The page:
Open Mic--Presented by the All You Can Eat Waffles Writing Group

I wrote this piece and submitted it to a local theater, but, alas, they didn't want it. I'm hoping they didn't want it because it just didn't fit and not because it sucks. Who knows? This piece was designed to be broken up into three sections and presented during an evening of one act plays. Sooo....if anyone out there ever wants to perform some of these for real, or needs some material for short films, let me know. You can read all the Open Mic Scenes here.

CHARACTERS 

CONNIE—in her 60s or so. Still connected with the hippie generation. Believes words have the power to heal and transform.

CARL –30-?? A burly truck driver. A man’s man. Likes to write inappropriate haiku while he drives his big rig.

MELODY— Connie’s teen granddaughter who is being forced to live with Connie while her mom’s in rehab.

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PART ONE

 

CONNIE: Hello. Hello, everyone and welcome! Now, I know you’re here to see some plays and that’s great, but I’m not actually a part of that. No. I’m here with my troupe of writers from the Open Mic And All You Can Eat Waffle Night Writing Group. Sadly, due to some errors in pyrotechnics the last time, iHop will no longer allow us to present our poems there. So we have been forced to make a desperate move of our own, in the hopes that we can continue our soirée with words, and each other. Thankfully, this theater was presenting some work tonight and said we could squeeze in here when the stagehands were resetting with a few readings…as long as there were no fireworks involved. Or drugs. Fireworks and drugs are strictly for the after party.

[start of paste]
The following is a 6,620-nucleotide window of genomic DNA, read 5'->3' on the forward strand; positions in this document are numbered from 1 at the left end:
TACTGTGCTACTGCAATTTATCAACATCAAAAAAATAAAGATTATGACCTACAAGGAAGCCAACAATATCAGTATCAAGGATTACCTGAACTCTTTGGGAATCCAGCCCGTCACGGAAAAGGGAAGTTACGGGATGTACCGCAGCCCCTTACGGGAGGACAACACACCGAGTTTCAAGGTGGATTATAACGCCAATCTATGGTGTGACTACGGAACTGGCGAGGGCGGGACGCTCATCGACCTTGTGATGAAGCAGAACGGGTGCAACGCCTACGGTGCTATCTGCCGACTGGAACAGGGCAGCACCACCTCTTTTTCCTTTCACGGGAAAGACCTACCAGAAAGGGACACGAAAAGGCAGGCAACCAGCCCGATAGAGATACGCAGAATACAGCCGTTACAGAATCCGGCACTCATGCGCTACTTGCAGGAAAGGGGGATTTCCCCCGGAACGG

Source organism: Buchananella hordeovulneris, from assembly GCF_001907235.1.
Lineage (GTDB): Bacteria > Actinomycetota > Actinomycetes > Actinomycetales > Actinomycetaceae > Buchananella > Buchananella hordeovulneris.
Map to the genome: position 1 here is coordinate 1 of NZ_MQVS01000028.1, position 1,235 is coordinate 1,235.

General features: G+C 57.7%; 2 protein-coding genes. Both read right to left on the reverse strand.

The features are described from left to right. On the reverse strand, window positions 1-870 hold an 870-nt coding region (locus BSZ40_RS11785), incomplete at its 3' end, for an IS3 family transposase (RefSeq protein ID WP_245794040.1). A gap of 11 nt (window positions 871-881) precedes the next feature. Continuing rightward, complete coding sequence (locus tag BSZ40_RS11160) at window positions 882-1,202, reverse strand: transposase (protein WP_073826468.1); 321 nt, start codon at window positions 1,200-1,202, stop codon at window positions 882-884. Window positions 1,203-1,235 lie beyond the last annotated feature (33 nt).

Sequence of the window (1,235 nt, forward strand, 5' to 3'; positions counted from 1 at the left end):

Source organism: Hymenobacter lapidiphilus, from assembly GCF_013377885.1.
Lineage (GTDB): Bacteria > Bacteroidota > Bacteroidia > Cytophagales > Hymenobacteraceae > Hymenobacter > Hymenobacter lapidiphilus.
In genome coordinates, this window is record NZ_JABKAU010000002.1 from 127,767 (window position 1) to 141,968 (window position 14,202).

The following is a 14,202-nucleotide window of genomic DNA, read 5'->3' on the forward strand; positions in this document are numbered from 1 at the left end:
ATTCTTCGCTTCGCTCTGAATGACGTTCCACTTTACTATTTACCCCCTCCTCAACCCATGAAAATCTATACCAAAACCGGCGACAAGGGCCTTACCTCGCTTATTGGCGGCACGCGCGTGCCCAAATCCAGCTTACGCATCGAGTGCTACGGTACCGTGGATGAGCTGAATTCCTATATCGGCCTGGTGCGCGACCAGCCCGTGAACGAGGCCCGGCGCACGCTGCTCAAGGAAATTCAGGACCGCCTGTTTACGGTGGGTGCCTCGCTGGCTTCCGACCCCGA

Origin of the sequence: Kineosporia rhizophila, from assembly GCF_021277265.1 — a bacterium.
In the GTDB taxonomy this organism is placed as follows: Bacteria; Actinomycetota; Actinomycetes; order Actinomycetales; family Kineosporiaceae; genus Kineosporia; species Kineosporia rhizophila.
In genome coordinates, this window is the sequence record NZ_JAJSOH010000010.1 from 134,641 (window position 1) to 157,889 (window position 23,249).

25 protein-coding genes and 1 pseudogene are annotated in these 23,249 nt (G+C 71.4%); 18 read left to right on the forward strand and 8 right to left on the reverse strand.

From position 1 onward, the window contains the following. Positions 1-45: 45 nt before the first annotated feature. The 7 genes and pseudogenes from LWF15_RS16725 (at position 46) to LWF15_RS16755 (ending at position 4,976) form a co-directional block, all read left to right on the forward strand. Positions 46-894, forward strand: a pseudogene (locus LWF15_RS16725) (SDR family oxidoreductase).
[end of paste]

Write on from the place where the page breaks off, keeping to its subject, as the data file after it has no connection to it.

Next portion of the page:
Tonight, we have a few readers for you to illuminate your minds and transform your spirit. My granddaughter Melody is in the audience and will perform a piece she has written about recovery. She is thrilled…

MELODY (offstage): Fuck you grandma!

CONNIE: (collecting herself)…to be here and I am thrilled to have her with me. All the time. Under my constant supervision. We were supposed to have Mabel with us as well, but Mabel was attacked by her precious tomcat and is recovering at home. However, I will read one of her pieces. First though, I’d like to begin by introducing Carl. Please welcome Carl.

(Carl enters. He’s not a great performer. He’s wearing jeans, boots, a flannel shirt, and an inappropriate baseball cap. He takes the mic, while Connie watches uncomfortably from the sidelines.)

CARL: Hi. Hi there. Hi. I’m Carl. I’m a big man and I drive a big rig, but I’ve got poetry in my soul. I like to write words, haiku mostly, while I travel the country. I’m inspired by beauty, hookers, and pancake buffets. I’m self-publishing a book of haiku and you can buy that on my website. Here’s my poem. It’s a poem from Spring to Winter.

From Spring To Winter Winter, I want to Lick your cold cleft with my tongue Til your waters gush

That there was a hai-ku. I like hai-ku most of all because it really gets my thoughts across. Here’s another one. This one is about one of them there roses or the like.